The think tank, ippr, has an unconditional place in my heart matched only by West Bromwich Albion and the RSA so I have been trying to work out why the Institute’s recent pamphlet ‘Many to many – how the relational state will transform public services’ didn’t grab me in the way its reports usually do.
The report (which follows two others in similar vein) is in essence an appeal to the centre left to abandon its centralist assumptions and adopt a set of ideas about devolved, joined up, empowering public services; ideas which have in truth been around for decades. The spur is not so much state failure - indeed, the report is at pains to list policies the state has successfully implemented - but that modern policy challenges – like managing chronic health conditions or reducing long term unemployment – are ‘complex’ requiring the state to use its power in different ways.
Thus the report seeks to adapt the social democratic political economy of the state. But what if the starting point for that political economy is wrong? Might that wrong starting point help to explain why ideas like the relational state are so often talked about on the left but so rarely amount to anything much when Labour runs central or local government?
The key issue concerns the location of power and definition of value. In the conventional social democratic model - implicit in this report – power resides in the state and value in the capacity of the state to achieve its political and policy objectives. The source and nature of these policy objectives is assumed to be relatively unproblematic, being seen as an expression of a Government’s democratic mandate and progressive purpose.
However, an alternative model sees power residing in society and the evidence of Government’s value lying not in its capacity to achieve its goals but in the degree to which it is able to to mobilise social power towards aims to which citizens explicitly aspire. A successful Government is not merely one that has implemented is objectives (indeed the relationship between policy implementation and social capacity may be inverse) but one which has increased the capacity of society to improve itself.
In my annual lecture, for example, I suggested ,firstly, that social power had three forms (the individualistic, solidaristic and hierarchical); secondly, that the most powerful societies, organisations and policies mobilised all three sources; and thirdly, that the UK is currently suffering from a deficit of solidaristic and hierarchical power (Read 'Power Failure' p.10). From this perspective the way the central state operates as a dysfunctional and mistrusted hierarchy is as likely to sap as enhance social power.
To look at a more specific dimension: levels of social trust and trust of institutions appears to be a better predictor of a nation’s future economic dynamism than levels of human capital (defined primarily in terms of education and skills). Yet the very way the state operates can undermine social trust. Bo Rothstein is not alone in arguing that welfare means-testing reduces trust by making state bureaucrats intrusive and often arbitrary judges of claimants, by encouraging claimants to game the system and also because claimants are seen to game by non-claimants. This is now a suppurating wound in the UK social body: we are simultaneously experiencing unprecedentedly high levels of sanctioning of benefit claimants and of public hostility to claimants.
In work on reintroducing the contributory principle to welfare, ippr has recognised this issue, but it also intrudes into public services. ‘Many to many’ explores how a more relational state might better encourage people to be active in managing their own health and social care needs but – as a carers’ representative pointed out at a recent RSA seminar - the needs testing of social care eligibility continues to provide an incentive for people to focus on their incapacity.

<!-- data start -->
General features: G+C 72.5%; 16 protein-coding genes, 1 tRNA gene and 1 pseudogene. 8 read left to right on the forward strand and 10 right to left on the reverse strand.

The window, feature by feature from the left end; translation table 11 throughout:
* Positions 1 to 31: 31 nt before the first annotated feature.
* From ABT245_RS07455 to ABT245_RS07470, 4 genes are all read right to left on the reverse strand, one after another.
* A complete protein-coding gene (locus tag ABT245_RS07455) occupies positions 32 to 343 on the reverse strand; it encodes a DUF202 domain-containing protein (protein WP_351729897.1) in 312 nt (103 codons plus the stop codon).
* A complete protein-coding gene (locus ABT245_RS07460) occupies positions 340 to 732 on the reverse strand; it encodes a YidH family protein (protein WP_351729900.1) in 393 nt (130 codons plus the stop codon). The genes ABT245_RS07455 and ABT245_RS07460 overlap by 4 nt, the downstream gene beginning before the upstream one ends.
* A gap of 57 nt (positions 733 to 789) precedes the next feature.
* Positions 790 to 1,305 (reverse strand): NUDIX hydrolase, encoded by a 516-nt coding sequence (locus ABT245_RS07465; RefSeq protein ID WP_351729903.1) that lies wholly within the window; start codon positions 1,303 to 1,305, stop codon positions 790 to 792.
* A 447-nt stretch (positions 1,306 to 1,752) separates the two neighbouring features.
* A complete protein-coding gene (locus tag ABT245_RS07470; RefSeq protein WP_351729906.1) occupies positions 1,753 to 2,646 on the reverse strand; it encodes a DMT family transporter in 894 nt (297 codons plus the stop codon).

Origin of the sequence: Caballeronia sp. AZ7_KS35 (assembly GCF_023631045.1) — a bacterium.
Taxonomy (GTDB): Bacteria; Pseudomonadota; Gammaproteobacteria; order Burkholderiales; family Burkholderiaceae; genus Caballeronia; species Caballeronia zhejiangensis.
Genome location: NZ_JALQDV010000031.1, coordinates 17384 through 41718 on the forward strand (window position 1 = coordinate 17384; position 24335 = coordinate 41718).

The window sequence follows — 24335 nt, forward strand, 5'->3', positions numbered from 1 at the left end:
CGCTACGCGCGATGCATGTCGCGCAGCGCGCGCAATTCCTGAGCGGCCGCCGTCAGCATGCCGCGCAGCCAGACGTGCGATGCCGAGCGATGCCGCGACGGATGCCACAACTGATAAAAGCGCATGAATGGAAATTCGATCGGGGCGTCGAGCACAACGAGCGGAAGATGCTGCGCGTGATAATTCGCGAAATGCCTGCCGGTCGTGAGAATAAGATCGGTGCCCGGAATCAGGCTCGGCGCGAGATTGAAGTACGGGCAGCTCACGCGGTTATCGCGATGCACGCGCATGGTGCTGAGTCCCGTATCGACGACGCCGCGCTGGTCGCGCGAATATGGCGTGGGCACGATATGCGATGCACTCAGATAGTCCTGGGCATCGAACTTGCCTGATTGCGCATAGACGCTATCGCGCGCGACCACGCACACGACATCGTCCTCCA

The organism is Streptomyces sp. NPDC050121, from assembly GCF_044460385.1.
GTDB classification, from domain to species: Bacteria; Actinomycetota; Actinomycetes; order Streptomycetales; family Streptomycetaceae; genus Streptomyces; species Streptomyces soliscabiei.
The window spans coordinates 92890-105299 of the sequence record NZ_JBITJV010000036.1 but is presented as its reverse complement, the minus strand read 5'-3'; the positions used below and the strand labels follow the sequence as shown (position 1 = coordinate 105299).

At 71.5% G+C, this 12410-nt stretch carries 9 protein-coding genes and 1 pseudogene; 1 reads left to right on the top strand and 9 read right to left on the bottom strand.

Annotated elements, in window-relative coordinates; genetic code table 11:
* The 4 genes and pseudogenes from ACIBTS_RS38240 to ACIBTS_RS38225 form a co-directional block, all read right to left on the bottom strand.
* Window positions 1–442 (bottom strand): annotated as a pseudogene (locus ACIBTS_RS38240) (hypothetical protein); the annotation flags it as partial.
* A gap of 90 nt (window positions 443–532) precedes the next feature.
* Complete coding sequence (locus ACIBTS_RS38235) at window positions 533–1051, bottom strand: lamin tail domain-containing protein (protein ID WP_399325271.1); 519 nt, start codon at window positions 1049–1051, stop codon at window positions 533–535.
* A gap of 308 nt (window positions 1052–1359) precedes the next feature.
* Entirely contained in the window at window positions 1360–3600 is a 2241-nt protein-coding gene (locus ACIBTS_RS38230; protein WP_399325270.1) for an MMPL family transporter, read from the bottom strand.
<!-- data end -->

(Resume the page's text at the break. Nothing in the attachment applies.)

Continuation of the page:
In a blog post I can only offer a highly truncated exposition of a bigger argument but to get to the core of it: if the goal is a state which has good relationships with citizens which in turn generates capacity for social progress there are several profound and inter-related problems:
The increasingly problematic idea of policy-driven change (as laid out in my last post).
The oppressive logic of bureaucratic working (identified by the ippr report but in rather technocratic terms)
The frequent lack of alignment between the interests of political decision makers (with their increasingly weak mandate) and the public good
There are no easy answers. Replacing a statist with a social political economy is only the starting point for a long iterative journey to an as yet only hazy reform agenda, an agenda which is likely in many ways to be more radical than anything currently on offer. My concern is that this report, like recent speeches from Ed Miliband and Jon Cruddas, doesn't recognise the deep, endemic, structural failings of the modern state. Thus while the principles and reforms it proposes are largely sensible (albeit not that different from the aspirations espoused by Coalition ministers) the reasons they have proved so very hard to act upon is left largely unexamined.
This morning at an RSA seminar on demand management the inspirational chief executive of a genuinely reforming and innovative local authority shared her experience of spending sustained time looking at services from the point of view of citizens and front line workers. ‘We talk about troubled and chaotic families’ she said ‘but what about troubled and chaotic public services?’. It reminded me of something once said by Professor Stephen Coleman: 'the problem of civic engagement is hard to reach groups, and there is no harder to reach group than politicians’.
The vehicle of state is not working; its engine unreliable, its steering awry. Most social democrats seem still to hope we can get away with replacing parts of the body work.